US Department of Transportation asks both Qantas and American Airlines for more information regarding their proposed Joint-Business Agreement
The United States Department of Transportation has asked American Airlines and Qantas for more details on its proposed expanded alliance and joint-business agreement. The Department of Transportation asked both airlines on Wednesday after reviewed the pair’s application for antitrust immunity (ATI) that was lodged in February. The Department of Transportation indicated that more information was required to “evaluate the joint applicants’.
The information requested included specific levels of service that the proposed joint business would provide, the extent to which antitrust immunity is necessary to achieve these benefits, the discussion of codeshare plans, clarification on revenue share methodology and potential enhancements in yield management practices under a potential immunized joint venture; further explanation of expected consumer benefits; and financial performance data for existing flights.
The Department of Transportation said “When the additional evidence requested has been submitted, we expect to have all the necessary elements to determine that the record is substantially complete and to establish a procedural schedule,”
– American Airlines/Qantas
In February, American and Qantas submitted their application to the DOT expanded alliance with anti-trust immunity (ATI) on trans-Pacific routes. It was the pair’s second attempt to create this closer relationship. After 15 months, the Department of Transporation rejected their first proposal to work more closely together arguing it would harm competition and reduce consumer choice.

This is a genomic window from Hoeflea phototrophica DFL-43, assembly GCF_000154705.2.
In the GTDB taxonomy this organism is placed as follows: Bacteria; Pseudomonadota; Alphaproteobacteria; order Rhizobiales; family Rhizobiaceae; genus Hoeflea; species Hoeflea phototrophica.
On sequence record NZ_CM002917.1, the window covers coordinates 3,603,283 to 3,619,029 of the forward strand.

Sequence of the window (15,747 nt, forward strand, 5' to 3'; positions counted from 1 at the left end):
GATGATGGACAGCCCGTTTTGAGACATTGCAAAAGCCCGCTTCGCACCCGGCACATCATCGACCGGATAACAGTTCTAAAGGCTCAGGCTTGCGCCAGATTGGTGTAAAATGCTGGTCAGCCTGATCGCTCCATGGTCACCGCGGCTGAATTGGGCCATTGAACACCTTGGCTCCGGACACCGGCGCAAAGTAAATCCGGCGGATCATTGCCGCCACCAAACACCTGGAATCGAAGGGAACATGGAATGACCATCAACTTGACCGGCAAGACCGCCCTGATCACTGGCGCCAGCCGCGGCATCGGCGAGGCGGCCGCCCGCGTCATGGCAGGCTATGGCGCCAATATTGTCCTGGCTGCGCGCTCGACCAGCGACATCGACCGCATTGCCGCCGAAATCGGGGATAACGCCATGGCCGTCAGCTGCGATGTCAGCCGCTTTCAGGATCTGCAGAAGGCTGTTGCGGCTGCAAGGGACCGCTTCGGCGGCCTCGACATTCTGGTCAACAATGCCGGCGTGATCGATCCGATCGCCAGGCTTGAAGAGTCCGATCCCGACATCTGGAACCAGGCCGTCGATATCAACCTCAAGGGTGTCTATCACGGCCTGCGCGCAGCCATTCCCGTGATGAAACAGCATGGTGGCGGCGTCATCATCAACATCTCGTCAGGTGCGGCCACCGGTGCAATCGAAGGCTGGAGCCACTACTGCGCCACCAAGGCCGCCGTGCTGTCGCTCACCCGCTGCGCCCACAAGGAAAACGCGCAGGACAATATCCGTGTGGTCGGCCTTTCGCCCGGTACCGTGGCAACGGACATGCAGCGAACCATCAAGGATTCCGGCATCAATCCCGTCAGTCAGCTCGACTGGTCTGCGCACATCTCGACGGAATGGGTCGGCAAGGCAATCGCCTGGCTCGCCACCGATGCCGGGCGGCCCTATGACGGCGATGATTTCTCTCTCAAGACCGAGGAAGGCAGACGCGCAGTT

American and Qantas have forecast an estimated $310 million annually in incremental consumer benefits should the alliance be approved. However, the two carriers warned that the future of some trans-Pacific flights, such as Qantas’s Sydney-Dallas/Fort Worth and American’s Los Angeles-Sydney and Los Angeles-Auckland, were at a high risk of being cancelled or having the frequency reduced, should they not be able to form a deeper partnership.
“The parties are not supporting each other’s service, American has been forced to downgrade its service to Australia and New Zealand, and the Parties have stopped codesharing on flights between the United States and Sydney,” the application said. “These are clear indications that without a grant of ATI to facilitate the proposed JBA, the parties’ existing cooperation will at best stagnate or, more likely, continue to deteriorate.” The application noted American’s Los Angeles to Sydney service has “consistently been unprofitable” even with limited Qantas support.
These are the routes at risk of losing their codeshare if the alliance is not approved.
– American Airlines/Qantas